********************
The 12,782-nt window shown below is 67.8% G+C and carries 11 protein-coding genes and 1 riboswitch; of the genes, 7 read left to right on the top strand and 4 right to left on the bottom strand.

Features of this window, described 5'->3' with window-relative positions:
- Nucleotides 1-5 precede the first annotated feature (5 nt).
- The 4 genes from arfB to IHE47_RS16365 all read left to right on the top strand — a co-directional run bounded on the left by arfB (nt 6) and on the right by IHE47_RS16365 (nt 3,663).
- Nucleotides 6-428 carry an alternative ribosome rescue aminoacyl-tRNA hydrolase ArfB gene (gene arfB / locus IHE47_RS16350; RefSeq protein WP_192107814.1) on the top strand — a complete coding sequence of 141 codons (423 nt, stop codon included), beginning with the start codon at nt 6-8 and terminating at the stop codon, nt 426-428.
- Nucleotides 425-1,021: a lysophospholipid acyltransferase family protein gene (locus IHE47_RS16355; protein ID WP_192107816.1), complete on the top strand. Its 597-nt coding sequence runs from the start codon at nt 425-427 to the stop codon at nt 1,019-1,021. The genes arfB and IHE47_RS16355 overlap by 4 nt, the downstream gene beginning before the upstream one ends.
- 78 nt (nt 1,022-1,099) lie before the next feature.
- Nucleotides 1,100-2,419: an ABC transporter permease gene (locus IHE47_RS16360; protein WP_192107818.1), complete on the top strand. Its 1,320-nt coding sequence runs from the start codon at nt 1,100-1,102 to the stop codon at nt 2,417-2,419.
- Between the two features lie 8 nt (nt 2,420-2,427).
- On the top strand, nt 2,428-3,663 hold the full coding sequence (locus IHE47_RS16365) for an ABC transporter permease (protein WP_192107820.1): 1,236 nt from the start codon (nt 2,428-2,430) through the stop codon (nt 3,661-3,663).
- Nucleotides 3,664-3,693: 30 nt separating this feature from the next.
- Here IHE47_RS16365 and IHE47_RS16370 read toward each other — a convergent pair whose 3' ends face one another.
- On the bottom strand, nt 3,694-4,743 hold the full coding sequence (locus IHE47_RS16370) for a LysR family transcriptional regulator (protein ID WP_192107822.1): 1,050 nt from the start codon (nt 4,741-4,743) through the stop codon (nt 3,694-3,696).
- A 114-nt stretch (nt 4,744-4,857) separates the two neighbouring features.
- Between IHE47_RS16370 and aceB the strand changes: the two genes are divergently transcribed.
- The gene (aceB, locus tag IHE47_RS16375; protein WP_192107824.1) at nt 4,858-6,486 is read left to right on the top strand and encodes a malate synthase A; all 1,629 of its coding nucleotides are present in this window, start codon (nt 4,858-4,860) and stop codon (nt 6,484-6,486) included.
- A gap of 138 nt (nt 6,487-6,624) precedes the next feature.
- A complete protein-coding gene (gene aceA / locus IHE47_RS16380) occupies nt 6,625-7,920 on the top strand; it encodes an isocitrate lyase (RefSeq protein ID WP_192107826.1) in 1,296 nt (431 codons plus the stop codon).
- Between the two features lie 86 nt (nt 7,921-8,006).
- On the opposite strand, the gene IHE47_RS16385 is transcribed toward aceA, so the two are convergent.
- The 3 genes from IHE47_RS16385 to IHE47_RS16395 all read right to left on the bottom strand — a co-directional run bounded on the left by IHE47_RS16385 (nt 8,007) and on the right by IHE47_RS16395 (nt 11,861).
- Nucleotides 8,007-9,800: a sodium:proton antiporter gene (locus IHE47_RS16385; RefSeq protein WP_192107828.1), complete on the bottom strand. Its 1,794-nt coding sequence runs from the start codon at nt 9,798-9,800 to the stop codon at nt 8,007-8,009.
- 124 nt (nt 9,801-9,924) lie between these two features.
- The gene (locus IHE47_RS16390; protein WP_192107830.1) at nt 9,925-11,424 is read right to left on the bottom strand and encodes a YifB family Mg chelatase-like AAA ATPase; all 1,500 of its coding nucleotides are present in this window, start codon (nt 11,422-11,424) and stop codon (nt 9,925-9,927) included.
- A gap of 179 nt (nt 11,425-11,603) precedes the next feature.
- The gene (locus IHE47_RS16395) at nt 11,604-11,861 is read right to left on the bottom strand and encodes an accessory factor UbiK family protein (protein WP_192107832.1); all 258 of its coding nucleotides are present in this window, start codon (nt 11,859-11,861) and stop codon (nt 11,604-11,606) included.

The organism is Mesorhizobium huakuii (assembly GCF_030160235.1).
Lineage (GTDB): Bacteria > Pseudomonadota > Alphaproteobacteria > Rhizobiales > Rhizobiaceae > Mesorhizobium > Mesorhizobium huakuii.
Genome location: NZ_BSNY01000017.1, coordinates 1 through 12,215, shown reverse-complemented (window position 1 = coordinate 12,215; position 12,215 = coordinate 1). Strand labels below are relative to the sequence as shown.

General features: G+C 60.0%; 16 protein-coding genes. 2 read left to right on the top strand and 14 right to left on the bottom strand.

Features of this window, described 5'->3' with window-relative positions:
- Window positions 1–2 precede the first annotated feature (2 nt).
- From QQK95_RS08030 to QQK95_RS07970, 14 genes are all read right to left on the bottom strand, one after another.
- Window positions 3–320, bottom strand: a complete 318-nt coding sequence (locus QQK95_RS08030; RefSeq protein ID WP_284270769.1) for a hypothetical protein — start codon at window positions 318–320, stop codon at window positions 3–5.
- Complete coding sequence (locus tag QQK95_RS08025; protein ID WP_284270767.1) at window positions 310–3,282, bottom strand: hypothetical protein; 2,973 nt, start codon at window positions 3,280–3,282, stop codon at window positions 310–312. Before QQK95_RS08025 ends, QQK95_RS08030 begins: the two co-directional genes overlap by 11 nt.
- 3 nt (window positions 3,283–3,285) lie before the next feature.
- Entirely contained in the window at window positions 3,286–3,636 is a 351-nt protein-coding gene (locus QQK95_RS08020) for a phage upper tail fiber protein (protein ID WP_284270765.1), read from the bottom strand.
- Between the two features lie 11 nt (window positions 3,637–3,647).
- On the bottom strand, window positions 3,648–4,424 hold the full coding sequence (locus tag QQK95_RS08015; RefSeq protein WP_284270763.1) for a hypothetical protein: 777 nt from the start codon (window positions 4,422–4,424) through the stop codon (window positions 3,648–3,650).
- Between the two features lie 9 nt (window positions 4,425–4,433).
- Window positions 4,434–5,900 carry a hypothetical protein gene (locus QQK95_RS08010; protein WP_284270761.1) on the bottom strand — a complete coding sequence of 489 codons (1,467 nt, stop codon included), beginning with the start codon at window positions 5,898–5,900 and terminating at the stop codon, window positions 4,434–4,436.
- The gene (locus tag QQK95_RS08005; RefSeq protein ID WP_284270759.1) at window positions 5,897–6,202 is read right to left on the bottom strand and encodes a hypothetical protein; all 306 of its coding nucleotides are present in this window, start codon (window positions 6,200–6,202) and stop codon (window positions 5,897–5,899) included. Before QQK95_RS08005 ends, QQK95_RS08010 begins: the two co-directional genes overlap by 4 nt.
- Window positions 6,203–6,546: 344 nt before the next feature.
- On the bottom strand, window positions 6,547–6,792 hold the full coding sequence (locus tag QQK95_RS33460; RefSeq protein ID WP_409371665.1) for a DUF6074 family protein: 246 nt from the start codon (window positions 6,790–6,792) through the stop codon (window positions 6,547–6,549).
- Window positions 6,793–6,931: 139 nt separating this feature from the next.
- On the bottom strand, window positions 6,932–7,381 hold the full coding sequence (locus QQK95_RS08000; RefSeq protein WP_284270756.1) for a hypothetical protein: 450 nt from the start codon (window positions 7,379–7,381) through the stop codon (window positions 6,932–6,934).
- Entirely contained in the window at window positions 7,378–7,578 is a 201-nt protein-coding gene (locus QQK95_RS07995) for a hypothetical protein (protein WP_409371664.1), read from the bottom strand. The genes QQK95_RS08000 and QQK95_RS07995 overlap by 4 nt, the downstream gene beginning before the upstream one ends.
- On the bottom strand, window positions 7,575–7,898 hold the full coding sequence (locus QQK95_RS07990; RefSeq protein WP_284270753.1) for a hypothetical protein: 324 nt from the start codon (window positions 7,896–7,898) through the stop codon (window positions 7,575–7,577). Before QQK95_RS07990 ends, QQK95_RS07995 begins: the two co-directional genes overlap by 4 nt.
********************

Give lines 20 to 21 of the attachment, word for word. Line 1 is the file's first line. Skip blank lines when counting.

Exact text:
- On the opposite strand, the gene IHE47_RS16385 is transcribed toward aceA, so the two are convergent.
- The 3 genes from IHE47_RS16385 to IHE47_RS16395 all read right to left on the bottom strand — a co-directional run bounded on the left by IHE47_RS16385 (nt 8,007) and on the right by IHE47_RS16395 (nt 11,861).